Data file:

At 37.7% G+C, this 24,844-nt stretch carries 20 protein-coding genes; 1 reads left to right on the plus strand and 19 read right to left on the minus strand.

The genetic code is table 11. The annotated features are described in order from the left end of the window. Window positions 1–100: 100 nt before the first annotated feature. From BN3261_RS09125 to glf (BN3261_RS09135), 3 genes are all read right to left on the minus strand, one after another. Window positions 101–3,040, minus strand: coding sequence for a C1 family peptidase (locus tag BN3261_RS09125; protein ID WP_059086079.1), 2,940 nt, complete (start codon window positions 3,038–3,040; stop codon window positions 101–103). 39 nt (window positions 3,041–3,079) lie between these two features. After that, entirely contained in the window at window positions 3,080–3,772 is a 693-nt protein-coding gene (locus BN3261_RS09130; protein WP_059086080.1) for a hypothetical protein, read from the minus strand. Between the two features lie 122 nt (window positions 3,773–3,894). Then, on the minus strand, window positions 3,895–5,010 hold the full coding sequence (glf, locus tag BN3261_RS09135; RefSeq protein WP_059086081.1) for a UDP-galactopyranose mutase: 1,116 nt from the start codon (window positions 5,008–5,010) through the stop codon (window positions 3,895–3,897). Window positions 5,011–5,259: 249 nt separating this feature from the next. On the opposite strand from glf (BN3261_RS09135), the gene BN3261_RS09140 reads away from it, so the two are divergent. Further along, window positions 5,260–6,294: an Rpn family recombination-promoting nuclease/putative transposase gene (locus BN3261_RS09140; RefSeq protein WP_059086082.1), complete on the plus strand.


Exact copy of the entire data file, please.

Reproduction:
At 37.7% G+C, this 24,844-nt stretch carries 20 protein-coding genes; 1 reads left to right on the plus strand and 19 read right to left on the minus strand.

The genetic code is table 11. The annotated features are described in order from the left end of the window. Window positions 1–100: 100 nt before the first annotated feature. From BN3261_RS09125 to glf (BN3261_RS09135), 3 genes are all read right to left on the minus strand, one after another. Window positions 101–3,040, minus strand: coding sequence for a C1 family peptidase (locus tag BN3261_RS09125; protein ID WP_059086079.1), 2,940 nt, complete (start codon window positions 3,038–3,040; stop codon window positions 101–103). 39 nt (window positions 3,041–3,079) lie between these two features. After that, entirely contained in the window at window positions 3,080–3,772 is a 693-nt protein-coding gene (locus BN3261_RS09130; protein WP_059086080.1) for a hypothetical protein, read from the minus strand. Between the two features lie 122 nt (window positions 3,773–3,894). Then, on the minus strand, window positions 3,895–5,010 hold the full coding sequence (glf, locus tag BN3261_RS09135; RefSeq protein WP_059086081.1) for a UDP-galactopyranose mutase: 1,116 nt from the start codon (window positions 5,008–5,010) through the stop codon (window positions 3,895–3,897). Window positions 5,011–5,259: 249 nt separating this feature from the next. On the opposite strand from glf (BN3261_RS09135), the gene BN3261_RS09140 reads away from it, so the two are divergent. Further along, window positions 5,260–6,294: an Rpn family recombination-promoting nuclease/putative transposase gene (locus BN3261_RS09140; RefSeq protein WP_059086082.1), complete on the plus strand.